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Understanding migraines: Causes, triggers and effective lifestyle changes

Avoiding unnecessary consumption of painkillers and rather addressing the root cause of migraines is extremely important.

Migraines affect millions of people—children as well as adults. It is commonly known as an intense, painful and debilitating headache. The excruciating pain can last anywhere between four hours and even days. Avoiding unnecessary consumption of painkillers and rather addressing the root cause of migraines is extremely important.

Migraines are multifactorial. But some triggers or causes of migraine include:

Magnesium deficiency: Migraines are a neurological condition. Adding magnesium-rich foods to your regular meals can help improve your nerve health. Spinach, pumpkin seeds, almonds are rich in magnesium. Some cases may require supplementation. Do this under the supervision of your health professional.

Vitamin D levels: Vitamin D aids the absorption of magnesium. It is recommended to check for vitamin D deficiency if you get headaches. Yes, it is one of the possible causes of migraines. Vitamin D needs to be supplemented alongside magnesium for best results.

Food intolerances: In most cases, if you have persistent migraines, your doctor will advise you to get a food tolerance test. If any foods aggravate your migraine, removing them can aid in reducing the frequency and intensity.

Chronic stress: If you are always under stress, your arteries and blood vessels constrict. This constriction of your blood vessels in the brain can be one of the reasons why you face migraine. Meditate, exercise, find hobbies, and try to overcome stress.

Sensitivity to light and noises: Exposure to strong stimuli such as bright lights, loud noises, long periods of screen exposure, or strong smells can also trigger migraine. Weather changes or sunlight can also lead to migraines.

Period-induced migraines: Many women come across enhanced migraines close to periods or mid-cycle during ovulation. When there is a drop in oestrogen, migraines tend to exacerbate. If you have a period-induced migraine, it is an indication of a hormonal imbalance.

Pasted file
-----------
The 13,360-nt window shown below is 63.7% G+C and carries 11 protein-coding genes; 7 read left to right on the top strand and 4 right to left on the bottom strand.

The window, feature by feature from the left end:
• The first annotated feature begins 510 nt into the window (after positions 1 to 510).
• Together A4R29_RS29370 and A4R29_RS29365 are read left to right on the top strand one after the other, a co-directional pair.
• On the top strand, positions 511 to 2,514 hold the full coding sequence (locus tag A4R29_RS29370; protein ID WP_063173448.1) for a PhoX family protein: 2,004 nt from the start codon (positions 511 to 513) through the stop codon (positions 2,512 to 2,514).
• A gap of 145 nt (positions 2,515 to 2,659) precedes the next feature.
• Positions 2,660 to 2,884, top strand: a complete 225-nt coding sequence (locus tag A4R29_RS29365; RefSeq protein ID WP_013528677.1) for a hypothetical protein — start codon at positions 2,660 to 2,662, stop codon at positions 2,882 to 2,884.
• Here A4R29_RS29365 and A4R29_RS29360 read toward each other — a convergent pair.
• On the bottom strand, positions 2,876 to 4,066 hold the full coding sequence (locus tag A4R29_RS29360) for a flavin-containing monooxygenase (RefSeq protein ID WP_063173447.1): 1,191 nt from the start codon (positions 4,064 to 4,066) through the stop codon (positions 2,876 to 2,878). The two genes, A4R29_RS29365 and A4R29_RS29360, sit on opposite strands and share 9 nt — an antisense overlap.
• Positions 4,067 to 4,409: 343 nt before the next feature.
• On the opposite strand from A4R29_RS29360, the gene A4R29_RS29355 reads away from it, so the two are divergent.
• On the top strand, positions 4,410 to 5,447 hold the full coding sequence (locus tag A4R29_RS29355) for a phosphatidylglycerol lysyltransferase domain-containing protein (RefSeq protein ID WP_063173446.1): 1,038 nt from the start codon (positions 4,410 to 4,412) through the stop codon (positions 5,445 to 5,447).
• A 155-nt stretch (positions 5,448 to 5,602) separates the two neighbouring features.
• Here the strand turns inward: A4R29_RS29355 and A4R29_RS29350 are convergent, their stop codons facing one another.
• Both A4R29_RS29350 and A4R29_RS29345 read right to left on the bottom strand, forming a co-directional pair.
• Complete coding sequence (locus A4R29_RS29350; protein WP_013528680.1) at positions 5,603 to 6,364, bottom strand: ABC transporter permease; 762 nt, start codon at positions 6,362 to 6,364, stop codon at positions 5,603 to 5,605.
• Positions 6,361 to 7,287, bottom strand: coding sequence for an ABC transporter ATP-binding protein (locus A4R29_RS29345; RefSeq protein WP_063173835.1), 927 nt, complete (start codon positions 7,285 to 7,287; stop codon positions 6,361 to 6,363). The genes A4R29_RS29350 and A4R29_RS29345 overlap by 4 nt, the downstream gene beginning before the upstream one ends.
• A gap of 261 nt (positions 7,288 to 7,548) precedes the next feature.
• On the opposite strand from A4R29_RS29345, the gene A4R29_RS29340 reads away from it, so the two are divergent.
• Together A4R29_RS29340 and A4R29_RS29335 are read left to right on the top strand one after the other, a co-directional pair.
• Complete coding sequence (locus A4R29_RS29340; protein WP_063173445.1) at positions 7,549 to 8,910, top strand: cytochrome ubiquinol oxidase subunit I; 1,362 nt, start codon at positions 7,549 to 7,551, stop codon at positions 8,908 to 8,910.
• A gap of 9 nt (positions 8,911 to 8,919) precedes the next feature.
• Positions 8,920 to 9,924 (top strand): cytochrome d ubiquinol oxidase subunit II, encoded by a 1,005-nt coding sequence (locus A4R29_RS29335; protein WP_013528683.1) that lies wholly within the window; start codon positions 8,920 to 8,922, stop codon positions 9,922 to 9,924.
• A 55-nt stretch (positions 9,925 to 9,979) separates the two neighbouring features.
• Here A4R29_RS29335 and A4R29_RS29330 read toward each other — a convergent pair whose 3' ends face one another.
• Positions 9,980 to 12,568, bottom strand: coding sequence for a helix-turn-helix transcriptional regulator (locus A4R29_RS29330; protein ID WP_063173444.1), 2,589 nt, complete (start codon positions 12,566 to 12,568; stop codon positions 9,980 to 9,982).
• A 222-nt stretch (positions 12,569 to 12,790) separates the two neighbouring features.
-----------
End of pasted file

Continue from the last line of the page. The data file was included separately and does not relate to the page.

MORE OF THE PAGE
Vitamin B12 levels. It helps regulate neurological functions. The deficiency can lead to migraine headaches. Work on your gut health to maintain B12 levels is very important.

Constipation: When you have constant constipation and poor gut health, there is a huge possibility that you may experience migraine headaches. When you are constipated, the body holds on to a lot of oestrogen and waste for long periods, which can cause a toxin overload and increased acidity. Once you resolve constipation, the frequency and intensity of your migraines will reduce.

Lack of hydration and loss of electrolytes

Hydration is key and even a percentage drop in hydration can trigger migraines and headaches. Another concern is loss of electrolytes, especially if you are profusely sweating, consuming a lot of tea, coffee, and alcohol.

Here are a few lifestyle changes that play a role in reducing the frequency and intensity of migraines:

1. Maintaining a record can help you identify individual factors that lead to migraine.

2. Deep diaphragmatic breathing is very effective in preventing migraine.

3. Maintain a regular sleep pattern to manage the intensity of pain.

4. Eat meals at regular intervals. Avoid skipping meals and eating late at night.

5. Wear glasses, scarves, and caps while heading out to prevent a migraine attack.

6. Chewing on a sliced piece of ginger or drinking ginger tea helps to curb the pain.

7. Fruits like pineapple and papaya help reduce inflammation and relieve pain.

8. Essential oils like lavender, ginger, or peppermint help minimise pain.

In case you have recurrent migraines, it is recommended that you get yourself medically assessed and take the required course of treatment.

Coutinho is an integrative lifestyle expert

The New Indian Express